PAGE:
Because my occupational therapist listened carefully to what I needed, we then decided to make a trial service request (service only available in the Netherlands) and choose the wheelchair cushion Vicair Active O2. We wanted to create more peace in my body with the stability of this cushion and use the stability when I played sports. Because whenever I had a little time and felt well, I could be found in the gym of the rehabilitation centre. When the Vicair Active O2 arrived and I sat on it, it was truly a relief! With this cushion, I could play basketball and badminton.

When you sit on the Vicair Active O2, the foam part forms purely by pressure. The buttocks naturally land on the part with the SmartCells and they mould to my body. My buttocks then get stuck, and I no longer slide on the cushion. Thanks to the Vicair cushion, I can control my own body again, ensuring that my body integrates seamlessly with the wheelchair, preventing any unwanted sliding. Especially during handbiking, the cushion provides me with the stability I need.

“It's a beautiful learning process to tackle the things that don't go well so that eventually they do!”

Rehabilitation went well. Sensation returned gradually to my legs and buttocks, and I could walk small distances again. Until October 2022, when I experienced another setback, this time at L1. I immediately underwent radiation treatments again. Around the same time, I started feeling pressure and discomfort in my chest, and it turned out that T5 was becoming active again. It was decided to irradiate this one immediately too and to start chemo. The first chemo was the toughest I have had. Gradually the chemo went better and better.

The energy is coming back more and more now. I can go to my son’s football and my daughter’s volleyball again. I can also drive a car again and do some work. I’ve regained stability with standing and can even bend my knees again. My ultimate goal is still to ride a bike again. Every day, I try something new! Training with the physiotherapist and maintaining flexibility are crucial.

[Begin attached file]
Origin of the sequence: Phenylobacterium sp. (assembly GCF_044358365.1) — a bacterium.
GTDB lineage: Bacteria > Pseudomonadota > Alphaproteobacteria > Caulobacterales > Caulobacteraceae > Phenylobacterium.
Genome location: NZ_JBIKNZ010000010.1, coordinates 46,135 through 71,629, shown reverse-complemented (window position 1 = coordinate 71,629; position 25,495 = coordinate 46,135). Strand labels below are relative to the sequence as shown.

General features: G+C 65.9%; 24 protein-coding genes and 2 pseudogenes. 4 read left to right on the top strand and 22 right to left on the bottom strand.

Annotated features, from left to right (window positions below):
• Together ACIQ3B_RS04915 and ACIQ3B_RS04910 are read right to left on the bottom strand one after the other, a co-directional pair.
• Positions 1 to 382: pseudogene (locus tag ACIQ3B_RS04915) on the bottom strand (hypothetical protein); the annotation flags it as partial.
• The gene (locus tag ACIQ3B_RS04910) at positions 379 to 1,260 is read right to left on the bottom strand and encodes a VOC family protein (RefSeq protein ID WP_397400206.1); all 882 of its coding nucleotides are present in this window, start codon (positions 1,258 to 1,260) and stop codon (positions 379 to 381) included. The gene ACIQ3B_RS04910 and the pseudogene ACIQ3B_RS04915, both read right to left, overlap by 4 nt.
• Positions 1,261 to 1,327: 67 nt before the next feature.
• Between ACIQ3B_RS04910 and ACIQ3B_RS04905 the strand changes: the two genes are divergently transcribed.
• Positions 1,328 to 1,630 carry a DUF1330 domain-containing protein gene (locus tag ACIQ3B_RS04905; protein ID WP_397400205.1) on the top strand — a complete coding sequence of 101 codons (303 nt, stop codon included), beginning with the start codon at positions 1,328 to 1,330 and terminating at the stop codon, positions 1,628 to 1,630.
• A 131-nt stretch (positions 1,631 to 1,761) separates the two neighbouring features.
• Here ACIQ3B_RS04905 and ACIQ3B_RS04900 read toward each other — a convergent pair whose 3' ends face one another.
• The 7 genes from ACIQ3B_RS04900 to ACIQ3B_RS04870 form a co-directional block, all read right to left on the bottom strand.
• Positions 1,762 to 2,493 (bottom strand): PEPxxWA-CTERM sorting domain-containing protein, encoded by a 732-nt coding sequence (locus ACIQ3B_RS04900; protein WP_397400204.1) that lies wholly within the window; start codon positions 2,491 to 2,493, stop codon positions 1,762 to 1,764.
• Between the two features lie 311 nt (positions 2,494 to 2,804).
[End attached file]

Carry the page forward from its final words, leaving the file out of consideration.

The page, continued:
I like to push my limits. I have always done this through sports. Sport is a way of releasing tension for me and that’s why I know my body well. My approach to rehabilitation was mainly trial and error. I often laughed at myself during rehab for things that went wrong, simply because I was doing things, I wasn’t familiar with and hadn’t mastered yet. Just try it, and if it doesn’t work, try falling flat on your face once in a while. And that doesn’t mean if it doesn’t work the second or third time, it won’t ever work, because maybe it will. So, keep trying! Sometimes it takes blood, sweat, and tears. But it’s a beautiful learning process to tackle the things that don’t go well until they eventually do.”

Review Peter ter Veld

“I remain wheelchair-dependent, but that is not a bad thing. The wheelchair has become my best friend!”

Right now, I’m kind of at the maximum of what I can physically achieve. I used to need a crutch to walk from my house to the car, now I can do this without a crutch because I have regained my balance.

I remain wheelchair-dependent, but that’s not a bad thing either! The wheelchair has become my best friend because I can do everything with it. Combined with the handbike, I can go anywhere I want to go.

– Peter ter Veld